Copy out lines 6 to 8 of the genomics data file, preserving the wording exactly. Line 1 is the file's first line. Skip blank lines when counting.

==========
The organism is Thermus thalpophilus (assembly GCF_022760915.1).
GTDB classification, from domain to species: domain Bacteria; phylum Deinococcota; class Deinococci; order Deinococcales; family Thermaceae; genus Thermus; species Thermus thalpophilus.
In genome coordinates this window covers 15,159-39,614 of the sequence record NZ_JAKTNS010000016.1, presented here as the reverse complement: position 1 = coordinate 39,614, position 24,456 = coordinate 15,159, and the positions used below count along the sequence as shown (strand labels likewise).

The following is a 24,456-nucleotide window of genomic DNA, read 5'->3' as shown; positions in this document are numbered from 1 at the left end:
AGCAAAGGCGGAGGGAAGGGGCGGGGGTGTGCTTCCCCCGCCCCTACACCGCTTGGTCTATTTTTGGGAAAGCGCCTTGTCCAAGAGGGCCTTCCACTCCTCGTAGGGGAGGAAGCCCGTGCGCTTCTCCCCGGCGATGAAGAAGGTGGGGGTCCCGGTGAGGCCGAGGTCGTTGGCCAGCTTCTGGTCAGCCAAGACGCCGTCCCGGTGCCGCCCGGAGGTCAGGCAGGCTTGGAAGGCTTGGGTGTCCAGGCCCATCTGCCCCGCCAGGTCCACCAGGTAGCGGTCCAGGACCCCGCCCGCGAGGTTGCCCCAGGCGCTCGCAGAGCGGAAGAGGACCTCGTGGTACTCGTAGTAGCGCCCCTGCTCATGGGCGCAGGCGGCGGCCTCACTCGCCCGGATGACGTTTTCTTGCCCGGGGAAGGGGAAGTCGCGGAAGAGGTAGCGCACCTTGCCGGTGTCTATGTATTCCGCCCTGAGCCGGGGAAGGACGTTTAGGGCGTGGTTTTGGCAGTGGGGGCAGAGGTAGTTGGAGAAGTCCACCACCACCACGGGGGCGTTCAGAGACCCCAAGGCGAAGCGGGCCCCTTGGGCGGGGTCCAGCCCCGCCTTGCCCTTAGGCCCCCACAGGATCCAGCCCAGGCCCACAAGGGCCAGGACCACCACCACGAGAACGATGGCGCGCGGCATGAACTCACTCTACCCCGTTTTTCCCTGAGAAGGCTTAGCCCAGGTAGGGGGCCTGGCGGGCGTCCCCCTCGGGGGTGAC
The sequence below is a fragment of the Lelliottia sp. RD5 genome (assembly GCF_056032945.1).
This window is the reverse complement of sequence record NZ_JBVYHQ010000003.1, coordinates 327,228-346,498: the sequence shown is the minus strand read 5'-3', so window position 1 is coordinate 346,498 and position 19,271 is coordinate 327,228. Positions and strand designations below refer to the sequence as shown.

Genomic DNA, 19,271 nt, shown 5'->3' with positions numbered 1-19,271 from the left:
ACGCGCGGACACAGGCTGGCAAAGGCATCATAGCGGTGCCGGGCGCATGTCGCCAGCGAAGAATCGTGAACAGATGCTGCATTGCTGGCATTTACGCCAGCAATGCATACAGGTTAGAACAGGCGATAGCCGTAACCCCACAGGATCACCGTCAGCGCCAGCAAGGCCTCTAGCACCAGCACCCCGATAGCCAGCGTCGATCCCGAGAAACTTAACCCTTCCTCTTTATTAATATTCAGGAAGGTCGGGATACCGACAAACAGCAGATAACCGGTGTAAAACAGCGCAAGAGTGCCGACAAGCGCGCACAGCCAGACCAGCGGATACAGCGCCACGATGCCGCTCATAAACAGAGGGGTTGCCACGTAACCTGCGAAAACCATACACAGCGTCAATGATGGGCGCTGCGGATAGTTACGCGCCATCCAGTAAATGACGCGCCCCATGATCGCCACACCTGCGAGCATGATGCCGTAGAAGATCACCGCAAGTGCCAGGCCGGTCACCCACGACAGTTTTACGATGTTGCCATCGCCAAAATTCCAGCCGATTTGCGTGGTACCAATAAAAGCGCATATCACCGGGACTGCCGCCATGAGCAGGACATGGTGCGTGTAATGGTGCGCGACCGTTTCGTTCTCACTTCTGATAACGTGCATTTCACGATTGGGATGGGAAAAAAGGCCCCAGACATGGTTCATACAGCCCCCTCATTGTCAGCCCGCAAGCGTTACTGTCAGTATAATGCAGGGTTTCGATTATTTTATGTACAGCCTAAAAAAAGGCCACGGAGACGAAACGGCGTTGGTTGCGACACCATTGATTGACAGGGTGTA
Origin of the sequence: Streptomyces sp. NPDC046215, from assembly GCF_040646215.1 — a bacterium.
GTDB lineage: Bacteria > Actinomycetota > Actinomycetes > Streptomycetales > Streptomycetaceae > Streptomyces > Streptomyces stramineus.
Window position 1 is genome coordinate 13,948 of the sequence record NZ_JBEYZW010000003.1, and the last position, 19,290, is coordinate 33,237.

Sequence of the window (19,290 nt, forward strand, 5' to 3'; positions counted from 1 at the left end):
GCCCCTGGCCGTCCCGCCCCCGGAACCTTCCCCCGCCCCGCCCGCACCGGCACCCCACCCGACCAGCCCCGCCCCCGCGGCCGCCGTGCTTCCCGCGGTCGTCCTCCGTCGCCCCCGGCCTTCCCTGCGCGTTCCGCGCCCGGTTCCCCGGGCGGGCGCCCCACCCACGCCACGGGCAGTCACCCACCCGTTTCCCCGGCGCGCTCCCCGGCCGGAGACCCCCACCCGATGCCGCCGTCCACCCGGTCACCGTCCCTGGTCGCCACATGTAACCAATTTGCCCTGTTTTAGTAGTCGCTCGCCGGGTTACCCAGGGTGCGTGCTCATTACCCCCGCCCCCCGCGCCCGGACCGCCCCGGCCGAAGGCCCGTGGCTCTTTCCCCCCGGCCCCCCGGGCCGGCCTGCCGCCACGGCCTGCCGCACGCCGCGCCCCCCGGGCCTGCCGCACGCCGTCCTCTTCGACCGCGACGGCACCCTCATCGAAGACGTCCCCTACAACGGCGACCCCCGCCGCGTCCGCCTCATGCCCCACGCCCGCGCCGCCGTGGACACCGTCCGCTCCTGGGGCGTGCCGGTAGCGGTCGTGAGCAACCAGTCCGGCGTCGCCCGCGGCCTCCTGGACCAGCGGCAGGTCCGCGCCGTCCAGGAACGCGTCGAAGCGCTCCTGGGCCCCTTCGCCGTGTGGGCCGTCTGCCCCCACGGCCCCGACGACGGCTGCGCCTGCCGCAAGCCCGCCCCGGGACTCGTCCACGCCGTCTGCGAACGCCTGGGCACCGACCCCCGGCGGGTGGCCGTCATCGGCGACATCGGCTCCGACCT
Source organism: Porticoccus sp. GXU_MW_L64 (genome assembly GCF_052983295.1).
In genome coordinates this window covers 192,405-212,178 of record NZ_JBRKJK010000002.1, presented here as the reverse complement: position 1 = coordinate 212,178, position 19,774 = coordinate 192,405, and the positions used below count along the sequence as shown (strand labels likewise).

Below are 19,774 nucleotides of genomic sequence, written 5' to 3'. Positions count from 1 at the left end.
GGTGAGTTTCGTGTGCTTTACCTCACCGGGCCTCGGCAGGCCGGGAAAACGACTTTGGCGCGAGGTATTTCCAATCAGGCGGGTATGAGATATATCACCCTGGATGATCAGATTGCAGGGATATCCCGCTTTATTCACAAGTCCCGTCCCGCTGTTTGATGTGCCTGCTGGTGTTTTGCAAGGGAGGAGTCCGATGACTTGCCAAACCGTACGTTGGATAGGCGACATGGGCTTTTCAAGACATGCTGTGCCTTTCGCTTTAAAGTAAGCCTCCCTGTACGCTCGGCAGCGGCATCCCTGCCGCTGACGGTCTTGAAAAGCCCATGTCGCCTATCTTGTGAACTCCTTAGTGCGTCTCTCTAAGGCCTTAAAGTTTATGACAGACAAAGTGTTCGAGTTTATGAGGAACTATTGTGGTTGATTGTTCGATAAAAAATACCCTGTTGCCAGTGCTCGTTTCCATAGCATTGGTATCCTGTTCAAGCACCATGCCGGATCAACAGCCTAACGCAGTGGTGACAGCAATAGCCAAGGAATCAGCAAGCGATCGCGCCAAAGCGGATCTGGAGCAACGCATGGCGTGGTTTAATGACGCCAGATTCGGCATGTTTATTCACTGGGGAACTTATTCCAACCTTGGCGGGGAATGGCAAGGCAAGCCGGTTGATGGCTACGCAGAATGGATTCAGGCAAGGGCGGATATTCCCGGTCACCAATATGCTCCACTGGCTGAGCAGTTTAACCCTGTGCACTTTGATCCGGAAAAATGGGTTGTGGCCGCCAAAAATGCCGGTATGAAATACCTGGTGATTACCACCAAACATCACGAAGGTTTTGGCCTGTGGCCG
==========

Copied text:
The sequence below is a fragment of the Lelliottia sp. RD5 genome (assembly GCF_056032945.1).
This window is the reverse complement of sequence record NZ_JBVYHQ010000003.1, coordinates 327,228-346,498: the sequence shown is the minus strand read 5'-3', so window position 1 is coordinate 346,498 and position 19,271 is coordinate 327,228. Positions and strand designations below refer to the sequence as shown.

Genomic DNA, 19,271 nt, shown 5'->3' with positions numbered 1-19,271 from the left: